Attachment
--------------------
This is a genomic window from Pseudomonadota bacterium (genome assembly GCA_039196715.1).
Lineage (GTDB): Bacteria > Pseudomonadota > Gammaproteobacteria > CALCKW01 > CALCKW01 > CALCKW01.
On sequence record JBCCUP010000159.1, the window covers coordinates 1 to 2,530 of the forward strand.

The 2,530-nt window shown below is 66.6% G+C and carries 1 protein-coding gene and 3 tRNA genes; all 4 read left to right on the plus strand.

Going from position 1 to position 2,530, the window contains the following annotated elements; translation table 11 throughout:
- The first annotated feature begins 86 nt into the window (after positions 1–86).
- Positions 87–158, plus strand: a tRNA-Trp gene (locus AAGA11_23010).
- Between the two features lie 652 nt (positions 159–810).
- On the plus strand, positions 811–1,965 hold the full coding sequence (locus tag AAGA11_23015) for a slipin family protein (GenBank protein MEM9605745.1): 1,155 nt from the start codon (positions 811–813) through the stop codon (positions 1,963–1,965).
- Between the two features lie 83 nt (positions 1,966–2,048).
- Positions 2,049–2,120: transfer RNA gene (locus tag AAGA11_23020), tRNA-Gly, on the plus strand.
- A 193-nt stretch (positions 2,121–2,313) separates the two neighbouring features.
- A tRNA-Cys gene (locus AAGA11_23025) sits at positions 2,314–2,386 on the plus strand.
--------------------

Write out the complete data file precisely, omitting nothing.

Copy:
This is a genomic window from Pseudomonadota bacterium (genome assembly GCA_039196715.1).
Lineage (GTDB): Bacteria > Pseudomonadota > Gammaproteobacteria > CALCKW01 > CALCKW01 > CALCKW01.
On sequence record JBCCUP010000159.1, the window covers coordinates 1 to 2,530 of the forward strand.

The 2,530-nt window shown below is 66.6% G+C and carries 1 protein-coding gene and 3 tRNA genes; all 4 read left to right on the plus strand.

Going from position 1 to position 2,530, the window contains the following annotated elements; translation table 11 throughout:
- The first annotated feature begins 86 nt into the window (after positions 1–86).
- Positions 87–158, plus strand: a tRNA-Trp gene (locus AAGA11_23010).
- Between the two features lie 652 nt (positions 159–810).
- On the plus strand, positions 811–1,965 hold the full coding sequence (locus tag AAGA11_23015) for a slipin family protein (GenBank protein MEM9605745.1): 1,155 nt from the start codon (positions 811–813) through the stop codon (positions 1,963–1,965).
- Between the two features lie 83 nt (positions 1,966–2,048).
- Positions 2,049–2,120: transfer RNA gene (locus tag AAGA11_23020), tRNA-Gly, on the plus strand.
- A 193-nt stretch (positions 2,121–2,313) separates the two neighbouring features.
- A tRNA-Cys gene (locus AAGA11_23025) sits at positions 2,314–2,386 on the plus strand.